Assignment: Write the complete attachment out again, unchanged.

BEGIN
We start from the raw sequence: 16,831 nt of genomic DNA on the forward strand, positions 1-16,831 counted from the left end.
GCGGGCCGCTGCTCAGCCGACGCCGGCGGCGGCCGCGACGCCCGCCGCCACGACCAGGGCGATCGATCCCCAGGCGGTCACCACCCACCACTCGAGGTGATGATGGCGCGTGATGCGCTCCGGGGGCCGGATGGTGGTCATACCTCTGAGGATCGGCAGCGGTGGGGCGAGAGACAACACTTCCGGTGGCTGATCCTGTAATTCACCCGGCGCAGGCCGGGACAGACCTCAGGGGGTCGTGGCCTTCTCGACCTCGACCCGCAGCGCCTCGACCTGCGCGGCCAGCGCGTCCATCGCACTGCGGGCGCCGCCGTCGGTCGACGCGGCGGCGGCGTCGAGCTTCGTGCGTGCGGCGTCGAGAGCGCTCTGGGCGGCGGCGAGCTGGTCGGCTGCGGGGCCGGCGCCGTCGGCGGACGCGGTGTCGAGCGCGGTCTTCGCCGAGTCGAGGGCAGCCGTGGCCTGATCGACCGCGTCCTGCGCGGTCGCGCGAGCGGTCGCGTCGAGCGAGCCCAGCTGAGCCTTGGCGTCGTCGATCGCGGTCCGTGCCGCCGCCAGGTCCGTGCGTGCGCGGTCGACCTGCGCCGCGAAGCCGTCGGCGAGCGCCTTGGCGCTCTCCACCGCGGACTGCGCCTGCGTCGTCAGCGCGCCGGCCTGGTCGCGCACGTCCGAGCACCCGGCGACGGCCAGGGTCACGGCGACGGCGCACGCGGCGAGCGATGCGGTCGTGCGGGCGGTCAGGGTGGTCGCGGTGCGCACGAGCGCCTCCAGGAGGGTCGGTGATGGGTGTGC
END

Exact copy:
We start from the raw sequence: 16,831 nt of genomic DNA on the forward strand, positions 1-16,831 counted from the left end.
GCGGGCCGCTGCTCAGCCGACGCCGGCGGCGGCCGCGACGCCCGCCGCCACGACCAGGGCGATCGATCCCCAGGCGGTCACCACCCACCACTCGAGGTGATGATGGCGCGTGATGCGCTCCGGGGGCCGGATGGTGGTCATACCTCTGAGGATCGGCAGCGGTGGGGCGAGAGACAACACTTCCGGTGGCTGATCCTGTAATTCACCCGGCGCAGGCCGGGACAGACCTCAGGGGGTCGTGGCCTTCTCGACCTCGACCCGCAGCGCCTCGACCTGCGCGGCCAGCGCGTCCATCGCACTGCGGGCGCCGCCGTCGGTCGACGCGGCGGCGGCGTCGAGCTTCGTGCGTGCGGCGTCGAGAGCGCTCTGGGCGGCGGCGAGCTGGTCGGCTGCGGGGCCGGCGCCGTCGGCGGACGCGGTGTCGAGCGCGGTCTTCGCCGAGTCGAGGGCAGCCGTGGCCTGATCGACCGCGTCCTGCGCGGTCGCGCGAGCGGTCGCGTCGAGCGAGCCCAGCTGAGCCTTGGCGTCGTCGATCGCGGTCCGTGCCGCCGCCAGGTCCGTGCGTGCGCGGTCGACCTGCGCCGCGAAGCCGTCGGCGAGCGCCTTGGCGCTCTCCACCGCGGACTGCGCCTGCGTCGTCAGCGCGCCGGCCTGGTCGCGCACGTCCGAGCACCCGGCGACGGCCAGGGTCACGGCGACGGCGCACGCGGCGAGCGATGCGGTCGTGCGGGCGGTCAGGGTGGTCGCGGTGCGCACGAGCGCCTCCAGGAGGGTCGGTGATGGGTGTGC